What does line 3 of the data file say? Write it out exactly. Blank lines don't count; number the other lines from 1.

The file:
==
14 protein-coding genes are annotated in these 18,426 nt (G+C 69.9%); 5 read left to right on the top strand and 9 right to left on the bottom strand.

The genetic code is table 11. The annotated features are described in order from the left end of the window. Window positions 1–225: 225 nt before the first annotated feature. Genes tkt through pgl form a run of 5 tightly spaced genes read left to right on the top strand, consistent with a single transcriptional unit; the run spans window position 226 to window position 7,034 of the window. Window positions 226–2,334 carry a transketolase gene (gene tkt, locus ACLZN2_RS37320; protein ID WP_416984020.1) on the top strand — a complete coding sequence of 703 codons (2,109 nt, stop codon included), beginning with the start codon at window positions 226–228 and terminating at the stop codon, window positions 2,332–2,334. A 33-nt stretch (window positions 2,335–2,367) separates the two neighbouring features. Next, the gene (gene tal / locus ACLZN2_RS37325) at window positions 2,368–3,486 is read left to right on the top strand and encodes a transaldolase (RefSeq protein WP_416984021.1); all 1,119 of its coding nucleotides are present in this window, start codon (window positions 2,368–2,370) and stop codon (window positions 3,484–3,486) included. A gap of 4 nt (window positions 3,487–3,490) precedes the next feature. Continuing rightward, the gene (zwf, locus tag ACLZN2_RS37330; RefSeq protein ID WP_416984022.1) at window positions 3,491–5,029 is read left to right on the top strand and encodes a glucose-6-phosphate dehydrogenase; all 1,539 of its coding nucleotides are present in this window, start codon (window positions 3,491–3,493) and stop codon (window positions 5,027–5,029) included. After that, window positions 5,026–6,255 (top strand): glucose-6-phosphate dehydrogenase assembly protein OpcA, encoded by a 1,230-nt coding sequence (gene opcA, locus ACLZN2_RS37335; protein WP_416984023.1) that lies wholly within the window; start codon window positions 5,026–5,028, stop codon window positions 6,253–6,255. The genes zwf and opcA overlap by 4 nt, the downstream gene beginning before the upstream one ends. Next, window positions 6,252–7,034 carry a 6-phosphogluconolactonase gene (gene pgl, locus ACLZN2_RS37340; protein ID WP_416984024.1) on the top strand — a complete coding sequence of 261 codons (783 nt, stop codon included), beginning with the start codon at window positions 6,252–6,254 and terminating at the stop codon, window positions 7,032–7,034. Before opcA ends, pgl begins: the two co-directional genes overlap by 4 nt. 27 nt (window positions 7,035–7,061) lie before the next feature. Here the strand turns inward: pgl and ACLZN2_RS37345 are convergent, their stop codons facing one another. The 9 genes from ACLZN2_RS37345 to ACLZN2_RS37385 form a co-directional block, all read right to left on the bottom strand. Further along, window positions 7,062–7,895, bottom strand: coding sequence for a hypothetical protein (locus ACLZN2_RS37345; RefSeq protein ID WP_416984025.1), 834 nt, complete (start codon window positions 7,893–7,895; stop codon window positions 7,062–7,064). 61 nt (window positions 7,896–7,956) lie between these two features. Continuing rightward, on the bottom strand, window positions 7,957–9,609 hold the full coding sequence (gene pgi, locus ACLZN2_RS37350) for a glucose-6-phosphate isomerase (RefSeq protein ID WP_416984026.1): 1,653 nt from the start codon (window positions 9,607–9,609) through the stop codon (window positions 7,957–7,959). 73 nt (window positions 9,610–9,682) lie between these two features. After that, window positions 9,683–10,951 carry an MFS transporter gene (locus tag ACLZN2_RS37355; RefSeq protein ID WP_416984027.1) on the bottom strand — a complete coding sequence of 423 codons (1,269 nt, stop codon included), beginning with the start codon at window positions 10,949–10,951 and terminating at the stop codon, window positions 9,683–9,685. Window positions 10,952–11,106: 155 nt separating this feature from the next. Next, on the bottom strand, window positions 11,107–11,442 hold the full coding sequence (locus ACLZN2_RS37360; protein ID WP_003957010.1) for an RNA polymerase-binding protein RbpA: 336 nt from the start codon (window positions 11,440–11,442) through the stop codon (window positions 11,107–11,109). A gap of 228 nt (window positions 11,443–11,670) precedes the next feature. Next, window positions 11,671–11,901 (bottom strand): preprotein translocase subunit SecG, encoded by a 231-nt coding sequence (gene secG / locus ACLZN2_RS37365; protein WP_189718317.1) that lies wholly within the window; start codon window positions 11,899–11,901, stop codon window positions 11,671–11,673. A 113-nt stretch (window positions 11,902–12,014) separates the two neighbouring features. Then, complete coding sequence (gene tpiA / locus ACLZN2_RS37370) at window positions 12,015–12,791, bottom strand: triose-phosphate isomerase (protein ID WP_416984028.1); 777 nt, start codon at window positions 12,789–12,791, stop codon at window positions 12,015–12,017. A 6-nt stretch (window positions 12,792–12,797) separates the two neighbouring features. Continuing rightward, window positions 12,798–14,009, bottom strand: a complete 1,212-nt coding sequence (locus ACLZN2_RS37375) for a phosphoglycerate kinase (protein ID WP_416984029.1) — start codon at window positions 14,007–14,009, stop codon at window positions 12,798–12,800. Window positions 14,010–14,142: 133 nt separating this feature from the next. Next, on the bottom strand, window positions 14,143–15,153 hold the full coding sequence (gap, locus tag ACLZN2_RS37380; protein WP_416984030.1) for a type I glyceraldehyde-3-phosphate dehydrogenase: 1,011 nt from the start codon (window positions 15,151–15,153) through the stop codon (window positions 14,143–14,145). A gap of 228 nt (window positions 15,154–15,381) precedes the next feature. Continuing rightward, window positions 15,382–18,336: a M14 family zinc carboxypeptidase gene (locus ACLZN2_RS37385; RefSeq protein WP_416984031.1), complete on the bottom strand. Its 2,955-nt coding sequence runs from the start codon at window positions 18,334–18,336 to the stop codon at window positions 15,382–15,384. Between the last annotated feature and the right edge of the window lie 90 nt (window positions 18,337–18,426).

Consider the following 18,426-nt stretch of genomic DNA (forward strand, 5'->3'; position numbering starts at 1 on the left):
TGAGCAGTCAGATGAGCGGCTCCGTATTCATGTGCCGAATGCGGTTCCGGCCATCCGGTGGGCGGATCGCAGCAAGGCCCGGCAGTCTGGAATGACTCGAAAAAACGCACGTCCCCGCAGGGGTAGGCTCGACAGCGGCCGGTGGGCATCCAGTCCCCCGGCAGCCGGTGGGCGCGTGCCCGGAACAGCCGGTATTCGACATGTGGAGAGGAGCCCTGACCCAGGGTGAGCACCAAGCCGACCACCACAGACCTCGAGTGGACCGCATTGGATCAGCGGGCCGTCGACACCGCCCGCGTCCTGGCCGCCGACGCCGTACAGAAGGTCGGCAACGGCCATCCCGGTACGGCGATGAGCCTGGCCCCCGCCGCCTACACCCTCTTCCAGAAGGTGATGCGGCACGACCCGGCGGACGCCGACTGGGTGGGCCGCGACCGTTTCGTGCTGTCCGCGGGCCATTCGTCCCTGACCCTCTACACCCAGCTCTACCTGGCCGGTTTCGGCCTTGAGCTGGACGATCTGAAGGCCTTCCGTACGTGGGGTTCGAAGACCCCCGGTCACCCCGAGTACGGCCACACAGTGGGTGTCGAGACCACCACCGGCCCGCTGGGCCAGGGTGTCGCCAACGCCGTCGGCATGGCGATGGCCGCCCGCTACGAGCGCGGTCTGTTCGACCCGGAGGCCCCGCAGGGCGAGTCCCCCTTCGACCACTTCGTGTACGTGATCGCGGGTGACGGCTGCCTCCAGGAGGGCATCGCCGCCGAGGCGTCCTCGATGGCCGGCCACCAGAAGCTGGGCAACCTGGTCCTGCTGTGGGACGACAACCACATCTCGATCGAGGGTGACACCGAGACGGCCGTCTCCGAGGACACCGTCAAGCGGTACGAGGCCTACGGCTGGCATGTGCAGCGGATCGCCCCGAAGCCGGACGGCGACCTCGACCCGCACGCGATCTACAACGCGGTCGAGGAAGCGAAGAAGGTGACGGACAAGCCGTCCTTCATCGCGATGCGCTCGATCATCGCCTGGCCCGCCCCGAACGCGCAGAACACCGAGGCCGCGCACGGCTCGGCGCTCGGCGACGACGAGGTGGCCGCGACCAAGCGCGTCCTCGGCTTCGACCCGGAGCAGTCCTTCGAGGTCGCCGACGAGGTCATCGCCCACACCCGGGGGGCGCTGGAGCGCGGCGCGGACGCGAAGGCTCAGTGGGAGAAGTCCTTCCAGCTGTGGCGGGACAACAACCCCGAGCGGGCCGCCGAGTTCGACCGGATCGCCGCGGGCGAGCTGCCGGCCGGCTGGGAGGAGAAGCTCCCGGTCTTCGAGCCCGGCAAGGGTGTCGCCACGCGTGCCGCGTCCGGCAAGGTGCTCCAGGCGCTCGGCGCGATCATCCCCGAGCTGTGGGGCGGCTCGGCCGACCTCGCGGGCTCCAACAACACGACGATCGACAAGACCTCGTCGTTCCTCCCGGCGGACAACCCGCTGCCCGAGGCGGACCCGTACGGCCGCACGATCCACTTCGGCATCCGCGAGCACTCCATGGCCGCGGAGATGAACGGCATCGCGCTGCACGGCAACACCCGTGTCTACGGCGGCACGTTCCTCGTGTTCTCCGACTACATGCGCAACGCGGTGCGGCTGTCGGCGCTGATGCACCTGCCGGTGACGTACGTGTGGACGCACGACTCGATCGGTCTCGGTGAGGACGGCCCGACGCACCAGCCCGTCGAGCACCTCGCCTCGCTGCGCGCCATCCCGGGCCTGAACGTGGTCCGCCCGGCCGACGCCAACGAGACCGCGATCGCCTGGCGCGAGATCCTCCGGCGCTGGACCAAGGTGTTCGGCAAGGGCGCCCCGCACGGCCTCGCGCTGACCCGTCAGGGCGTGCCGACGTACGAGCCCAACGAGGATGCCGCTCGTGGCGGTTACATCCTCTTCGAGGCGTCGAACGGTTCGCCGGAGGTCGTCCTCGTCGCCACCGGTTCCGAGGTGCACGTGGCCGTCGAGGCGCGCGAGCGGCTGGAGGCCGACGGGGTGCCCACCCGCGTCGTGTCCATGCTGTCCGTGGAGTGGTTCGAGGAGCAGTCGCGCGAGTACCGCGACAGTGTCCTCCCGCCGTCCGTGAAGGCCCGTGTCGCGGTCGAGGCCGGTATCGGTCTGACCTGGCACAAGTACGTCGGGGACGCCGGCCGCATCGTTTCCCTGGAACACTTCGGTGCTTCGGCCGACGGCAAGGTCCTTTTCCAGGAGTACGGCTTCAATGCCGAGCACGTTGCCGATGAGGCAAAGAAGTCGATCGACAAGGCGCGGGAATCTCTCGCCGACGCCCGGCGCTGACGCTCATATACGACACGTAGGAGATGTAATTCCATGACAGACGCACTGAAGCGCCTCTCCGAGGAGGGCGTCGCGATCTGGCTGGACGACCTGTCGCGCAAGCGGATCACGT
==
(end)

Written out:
Consider the following 18,426-nt stretch of genomic DNA (forward strand, 5'->3'; position numbering starts at 1 on the left):